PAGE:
The economic data release schedule is crowded in the November 13 week. There are three reports that should stand out, or would if not for a looming government shutdown on November 17.
First is October’s CPI at 8:30 ET on Tuesday. The runup in gasoline prices in the summer months has given way to seven straight weeks of declines from the end of September. This easing should contribute to a resumption of the downward trend for the year-over-year percent change in the all-items CPI. More in question will be if shelter costs continue to ease and if non-housing services are making progress. These latter two components are lagging behind the rapid declines in commodities prices as the FOMC raised rates to cool consumption and bring inflation back to the 2 percent objective.
Second is the data on retail and food services sales in October at 8:30 ET on Wednesday. Falling gasoline prices will be a factor here as well. The EIA average price for a gallon of regular gasoline was about $3.89 at the start of October and fell to about $3.47 per gallon at month end. The decline is enough that it will noticeably reduce the dollar value of sales at service stations even if the volume of sales remains the same as the prior month. Sales in the nonstore retailer component should get a boost from the presence of Amazon’s Prime Day – and the competing events of its rivals – in the second week of October. The question here is if consumers decided to do their holiday shopping early and online, and if there is any momentum going into the November/December shopping period.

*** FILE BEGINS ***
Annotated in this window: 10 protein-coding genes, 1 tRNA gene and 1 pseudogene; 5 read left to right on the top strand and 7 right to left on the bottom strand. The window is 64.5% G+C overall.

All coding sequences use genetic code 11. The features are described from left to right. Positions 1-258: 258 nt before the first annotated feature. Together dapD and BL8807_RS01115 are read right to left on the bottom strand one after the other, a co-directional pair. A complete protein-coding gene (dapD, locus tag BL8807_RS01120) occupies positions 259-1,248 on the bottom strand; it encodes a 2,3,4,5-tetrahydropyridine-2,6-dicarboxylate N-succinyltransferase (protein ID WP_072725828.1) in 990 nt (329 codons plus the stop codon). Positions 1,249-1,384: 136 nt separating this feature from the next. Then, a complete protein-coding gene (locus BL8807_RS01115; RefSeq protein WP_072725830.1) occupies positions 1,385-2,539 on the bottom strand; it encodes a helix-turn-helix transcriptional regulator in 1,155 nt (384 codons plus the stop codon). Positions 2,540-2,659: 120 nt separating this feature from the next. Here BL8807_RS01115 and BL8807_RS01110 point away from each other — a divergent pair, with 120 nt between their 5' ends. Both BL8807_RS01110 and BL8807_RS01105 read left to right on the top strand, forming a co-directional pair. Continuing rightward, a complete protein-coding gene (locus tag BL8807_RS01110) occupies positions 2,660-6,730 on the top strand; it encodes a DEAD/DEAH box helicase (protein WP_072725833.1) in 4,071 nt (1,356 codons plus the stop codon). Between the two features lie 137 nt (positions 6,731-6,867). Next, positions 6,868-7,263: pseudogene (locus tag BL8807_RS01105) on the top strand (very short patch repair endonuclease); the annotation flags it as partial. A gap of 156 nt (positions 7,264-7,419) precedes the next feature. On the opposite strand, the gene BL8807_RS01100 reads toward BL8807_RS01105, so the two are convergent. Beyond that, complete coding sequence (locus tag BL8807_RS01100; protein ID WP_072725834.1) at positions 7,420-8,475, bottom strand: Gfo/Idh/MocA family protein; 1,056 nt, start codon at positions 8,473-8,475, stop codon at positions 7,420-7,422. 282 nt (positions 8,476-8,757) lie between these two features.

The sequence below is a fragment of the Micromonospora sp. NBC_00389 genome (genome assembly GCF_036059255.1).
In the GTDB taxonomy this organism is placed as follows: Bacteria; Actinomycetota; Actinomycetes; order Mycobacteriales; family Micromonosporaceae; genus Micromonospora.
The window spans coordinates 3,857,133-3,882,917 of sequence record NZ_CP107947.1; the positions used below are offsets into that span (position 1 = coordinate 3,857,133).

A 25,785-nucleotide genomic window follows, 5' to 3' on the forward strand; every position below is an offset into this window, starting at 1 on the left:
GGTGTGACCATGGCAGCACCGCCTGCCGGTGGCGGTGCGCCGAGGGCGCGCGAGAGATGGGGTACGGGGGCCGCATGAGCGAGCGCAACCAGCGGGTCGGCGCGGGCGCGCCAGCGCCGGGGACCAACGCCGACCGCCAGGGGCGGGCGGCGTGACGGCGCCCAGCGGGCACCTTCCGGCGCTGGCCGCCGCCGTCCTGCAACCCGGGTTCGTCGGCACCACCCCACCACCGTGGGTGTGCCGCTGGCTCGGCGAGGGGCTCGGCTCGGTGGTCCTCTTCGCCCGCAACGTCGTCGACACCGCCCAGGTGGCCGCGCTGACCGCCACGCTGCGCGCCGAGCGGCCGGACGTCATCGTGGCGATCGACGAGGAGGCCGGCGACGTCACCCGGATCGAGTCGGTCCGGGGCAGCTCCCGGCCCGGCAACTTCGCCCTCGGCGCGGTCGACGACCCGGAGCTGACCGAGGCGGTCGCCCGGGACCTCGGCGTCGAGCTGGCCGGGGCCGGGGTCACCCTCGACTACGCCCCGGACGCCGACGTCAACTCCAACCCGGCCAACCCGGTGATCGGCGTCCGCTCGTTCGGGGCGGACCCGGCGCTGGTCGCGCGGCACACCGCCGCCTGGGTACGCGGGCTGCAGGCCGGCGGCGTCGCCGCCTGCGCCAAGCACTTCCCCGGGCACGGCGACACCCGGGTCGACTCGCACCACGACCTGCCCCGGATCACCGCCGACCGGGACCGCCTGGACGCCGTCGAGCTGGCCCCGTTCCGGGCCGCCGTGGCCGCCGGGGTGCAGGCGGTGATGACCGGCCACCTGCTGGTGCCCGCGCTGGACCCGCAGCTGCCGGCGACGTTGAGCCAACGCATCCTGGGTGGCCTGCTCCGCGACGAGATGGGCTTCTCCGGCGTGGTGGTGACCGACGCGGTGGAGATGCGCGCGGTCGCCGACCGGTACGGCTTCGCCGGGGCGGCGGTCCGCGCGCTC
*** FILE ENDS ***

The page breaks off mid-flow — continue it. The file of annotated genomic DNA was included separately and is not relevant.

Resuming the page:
Third is the NAHB/Wells Fargo housing market index for November at 10:00 ET on Thursday. The index has declined rapidly from a recent high of 56 in July to 40 in October as mortgage rates passed the 7 percent mark. The Freddie Mac rate for a 30-year fixed rate mortgage averaged 6.85 percent in July and has risen from there to an average of 7.65 percent in October. The early weeks of November put the rate a tad lower at 7.63 percent, suggesting hope that the FOMC is done raising rates, but not that these are coming down any time soon. In any case, although homebuilders’ confidence is diminished and may edge down further in early November, the narrow supplies of existing homes means the index is not likely to reach the low of 31 seen in December 2022 when the 30-year fixed-rate was at 6.36 percent. Many qualified and motivated homebuyers are switching to adjustable-rate mortgages to reduce initial monthly payments. All mortgage borrowers are hoping for mortgage rates to decline sufficiently that they can refinance at a lower rate sometime in the not-too-distant future.
One final note: the BLS will release its annual report on the cost of quality adjustments for passenger cars and light trucks in conjunction with its October Final-Demand PPI report at 8:30 ET on Wednesday. It isn’t a market mover, but it is an interesting look at one factor driving prices for motor vehicles.